It’s costing more to do business and that may be the end for some

Advisors with business clients may find multi-layer challenges are proving too hard to navigate

It’s costing more to do business and that may be the end for some
Steve Randall

Every industry and business is different but generally this decade has proven challenging for Canada’s small and medium enterprises (SMEs).

Leaping almost seamlessly from pandemic to inflation to higher rates, SMEs continue to deal with unprecedented struggles just to keep the business open, let alone trying to grow.

A new report from the Business Development Bank of Canada (BDC) highlights the financial issues that are keeping many Canadian business owners awake at night.

It shows that the cost of doing business grew 600% more between 2020 and 2021 than it did between 2013 and 2019 and this has hit businesses hard with 65% saying they have felt the negative impact of rising costs.

Cost of not doing business

Of course many Canadian SMEs mitigated the devastating effects of the pandemic on their business by accepting government support, most notably the Canada Emergency Business Account (CEBA) loan.

But thousands of small businesses will lose the forgivable portion of these loans at the end of 2023, which will add up to $20,000 more to their debt and cause them to face 5% interest on the full balance.

The Canadian Federation of Independent Business says 250,000 SMEs will be affected, that’s 19% of all small businesses in Canada, unless the government extends the deadline for repayment.

"The message from small businesses is loud and clear: they need more time to repay their CEBA loan. With only half of small businesses back to normal sales, most businesses — particularly in the arts, recreation, hospitality and the service sectors — will need extra runway," said Dan Kelly, CFIB president. "Financial institutions still have time to delay repayment processes if the government extends the CEBA deadline, but that window is closing. Ottawa needs to act now."

More pain ahead?

The Canadian economy has shown its resilience in recent months, surprising many and forcing the Bank of Canada to resume rate hikes to try to dampen inflation.

But there are headwinds including the delayed impact of rate rises on consumers, especially mortgage holders who may have been managing to keep a lid on their budget at first but are now at risk of being overwhelmed.

And the potential for a harder-than-expected landing for the economy cannot be ruled out.

RBC Economics said Thursday that “the only true ‘soft landing’ scenario is one where inflation pressures slow quickly back to target rates without a deterioration in the economy, and that still looks unlikely.”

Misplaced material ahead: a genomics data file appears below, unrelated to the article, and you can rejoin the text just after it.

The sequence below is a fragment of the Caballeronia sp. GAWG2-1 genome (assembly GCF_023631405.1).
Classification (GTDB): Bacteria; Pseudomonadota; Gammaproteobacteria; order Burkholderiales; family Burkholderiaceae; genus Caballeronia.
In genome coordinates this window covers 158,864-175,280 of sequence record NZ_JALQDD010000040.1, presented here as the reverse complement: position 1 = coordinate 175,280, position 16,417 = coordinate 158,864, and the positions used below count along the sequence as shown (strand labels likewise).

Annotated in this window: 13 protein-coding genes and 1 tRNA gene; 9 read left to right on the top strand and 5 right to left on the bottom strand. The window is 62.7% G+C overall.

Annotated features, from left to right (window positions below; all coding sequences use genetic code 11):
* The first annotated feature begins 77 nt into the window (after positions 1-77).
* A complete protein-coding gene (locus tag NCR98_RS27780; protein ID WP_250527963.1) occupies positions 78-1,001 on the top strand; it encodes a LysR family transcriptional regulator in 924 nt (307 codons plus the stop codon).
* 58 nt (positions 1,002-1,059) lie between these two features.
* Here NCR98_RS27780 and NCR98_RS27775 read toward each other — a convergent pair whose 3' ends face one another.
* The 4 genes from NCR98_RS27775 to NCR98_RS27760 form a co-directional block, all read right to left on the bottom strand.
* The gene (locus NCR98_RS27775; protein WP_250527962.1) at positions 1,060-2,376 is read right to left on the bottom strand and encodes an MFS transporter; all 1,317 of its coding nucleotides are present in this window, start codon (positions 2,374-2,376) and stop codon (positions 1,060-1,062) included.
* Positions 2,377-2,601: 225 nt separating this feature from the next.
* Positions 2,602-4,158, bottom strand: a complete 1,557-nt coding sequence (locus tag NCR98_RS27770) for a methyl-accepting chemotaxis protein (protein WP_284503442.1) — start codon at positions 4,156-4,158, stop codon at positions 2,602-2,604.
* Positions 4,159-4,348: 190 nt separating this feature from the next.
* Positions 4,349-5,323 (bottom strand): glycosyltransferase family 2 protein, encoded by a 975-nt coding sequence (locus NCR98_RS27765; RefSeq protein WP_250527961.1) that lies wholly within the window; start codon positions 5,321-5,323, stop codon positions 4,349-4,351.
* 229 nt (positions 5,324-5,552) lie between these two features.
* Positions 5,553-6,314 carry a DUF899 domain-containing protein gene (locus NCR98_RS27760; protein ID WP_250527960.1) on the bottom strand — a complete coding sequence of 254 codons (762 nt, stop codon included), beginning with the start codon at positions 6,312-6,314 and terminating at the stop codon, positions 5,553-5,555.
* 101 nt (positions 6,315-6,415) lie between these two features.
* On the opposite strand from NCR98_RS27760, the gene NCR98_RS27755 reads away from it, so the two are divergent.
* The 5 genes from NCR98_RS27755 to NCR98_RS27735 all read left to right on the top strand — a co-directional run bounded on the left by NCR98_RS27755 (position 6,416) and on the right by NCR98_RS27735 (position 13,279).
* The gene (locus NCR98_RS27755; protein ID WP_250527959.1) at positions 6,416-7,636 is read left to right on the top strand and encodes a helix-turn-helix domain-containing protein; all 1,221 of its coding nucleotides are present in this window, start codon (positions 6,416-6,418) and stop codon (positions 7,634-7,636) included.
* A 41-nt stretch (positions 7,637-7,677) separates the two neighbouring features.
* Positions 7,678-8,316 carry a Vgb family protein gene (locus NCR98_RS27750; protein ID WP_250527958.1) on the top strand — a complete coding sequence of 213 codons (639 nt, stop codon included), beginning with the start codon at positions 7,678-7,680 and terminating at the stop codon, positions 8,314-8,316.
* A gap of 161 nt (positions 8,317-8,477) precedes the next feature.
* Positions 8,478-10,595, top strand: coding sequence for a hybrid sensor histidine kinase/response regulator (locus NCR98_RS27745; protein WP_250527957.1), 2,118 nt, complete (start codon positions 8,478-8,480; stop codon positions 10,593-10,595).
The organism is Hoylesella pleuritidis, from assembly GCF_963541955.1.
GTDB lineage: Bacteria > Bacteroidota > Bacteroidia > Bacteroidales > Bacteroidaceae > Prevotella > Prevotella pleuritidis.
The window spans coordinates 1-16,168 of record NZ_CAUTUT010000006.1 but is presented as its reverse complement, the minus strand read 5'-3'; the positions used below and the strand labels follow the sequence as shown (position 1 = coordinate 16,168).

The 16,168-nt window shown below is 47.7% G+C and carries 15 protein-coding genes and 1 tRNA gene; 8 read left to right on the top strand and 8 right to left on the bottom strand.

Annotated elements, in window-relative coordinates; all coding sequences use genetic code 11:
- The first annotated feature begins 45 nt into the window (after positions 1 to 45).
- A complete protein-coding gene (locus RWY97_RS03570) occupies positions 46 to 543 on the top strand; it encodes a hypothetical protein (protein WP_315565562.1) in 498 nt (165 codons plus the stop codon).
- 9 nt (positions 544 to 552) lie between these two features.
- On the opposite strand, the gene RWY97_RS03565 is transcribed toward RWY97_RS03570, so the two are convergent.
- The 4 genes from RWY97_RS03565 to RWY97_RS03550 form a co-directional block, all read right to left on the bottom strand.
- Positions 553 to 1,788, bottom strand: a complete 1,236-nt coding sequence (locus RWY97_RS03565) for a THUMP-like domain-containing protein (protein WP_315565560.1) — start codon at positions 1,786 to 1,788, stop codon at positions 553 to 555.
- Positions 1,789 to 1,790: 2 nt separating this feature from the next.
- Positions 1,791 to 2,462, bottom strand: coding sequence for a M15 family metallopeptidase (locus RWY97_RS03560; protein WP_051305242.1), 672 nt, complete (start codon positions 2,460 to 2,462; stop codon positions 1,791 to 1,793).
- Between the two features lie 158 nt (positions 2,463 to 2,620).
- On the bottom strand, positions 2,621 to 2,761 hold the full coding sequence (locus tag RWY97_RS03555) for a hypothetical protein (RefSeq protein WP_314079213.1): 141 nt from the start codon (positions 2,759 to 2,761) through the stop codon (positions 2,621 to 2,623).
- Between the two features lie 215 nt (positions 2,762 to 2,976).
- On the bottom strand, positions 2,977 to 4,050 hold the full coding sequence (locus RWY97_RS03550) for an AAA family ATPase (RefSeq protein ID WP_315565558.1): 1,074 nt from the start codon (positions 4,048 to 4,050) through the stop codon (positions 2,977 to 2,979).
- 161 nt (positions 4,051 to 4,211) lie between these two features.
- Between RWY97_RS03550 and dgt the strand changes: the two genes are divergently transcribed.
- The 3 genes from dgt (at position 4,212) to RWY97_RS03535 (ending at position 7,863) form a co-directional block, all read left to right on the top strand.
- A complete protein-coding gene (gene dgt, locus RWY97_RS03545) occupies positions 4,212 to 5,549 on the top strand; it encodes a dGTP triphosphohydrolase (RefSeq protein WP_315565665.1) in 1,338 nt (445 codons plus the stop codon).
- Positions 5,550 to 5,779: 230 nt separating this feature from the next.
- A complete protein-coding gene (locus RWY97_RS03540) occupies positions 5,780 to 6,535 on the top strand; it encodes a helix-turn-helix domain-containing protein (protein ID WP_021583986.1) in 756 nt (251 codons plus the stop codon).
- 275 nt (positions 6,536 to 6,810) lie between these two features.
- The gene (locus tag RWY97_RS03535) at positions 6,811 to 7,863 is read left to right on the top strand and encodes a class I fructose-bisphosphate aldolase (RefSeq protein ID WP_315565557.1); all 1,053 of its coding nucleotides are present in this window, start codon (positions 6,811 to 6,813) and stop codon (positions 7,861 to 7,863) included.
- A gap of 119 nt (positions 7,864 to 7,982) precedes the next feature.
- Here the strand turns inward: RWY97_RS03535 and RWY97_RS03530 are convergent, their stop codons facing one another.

The bank’s experts believe a bumpy landing is likely and points to warning signs such as weakening labour demand and tightening credit markets.

Being prepared

The BDC report says that upward pressure on certain costs will continue over the long term, driven by three major trends: an aging population, the green transition, and the effects of globalization on import-export.

It sees clear trends in how these factors are affecting small businesses:

  • Over a third of companies (36%) cite labour costs as the main negative impact of rising costs. In comparison with others, companies that have laid off staff were 11% more likely to be unprofitable over the past year.
  • The majority of SMEs (57%) expect climate change to increase their costs over the next three years. About 40% still believe their costs will not be affected. Businesses that have reduced their carbon footprint over the past three years are 7.7% more likely to have achieved strong growth over the past year than those that have not.
  • Among SMEs engaged in international trade, 68% have already implemented a sourcing strategy to improve their resilience, but 79% expect this to increase their costs.

With the road ahead looking potentially hazardous for SMEs, the BDC says businesses must focus on profitability.

It suggests three strategies that entrepreneurs use most often to boost profitability and the ones that work most successfully:

  1. Using technology to modernize processes (25%), which improves business efficiency and helps revenue growth outpace rising costs; 
  2. Reducing the carbon footprint (14%), which helps with cutting energy costs, improving efficiency and reaching a wider market; 
  3. Proactive cost management (12%), which enables regular monitoring of financial performance to optimize costs and revenues. 

 "We're not going backwards; the business environment is changing, and small businesses may be tempted to postpone their strategic thinking or certain investments to support their long-term survival," says Pierre Cléroux, Vice President, Research and Chief Economist at BDC. "Downsizing and the absence of a mitigation strategy can no longer ensure a company's survival".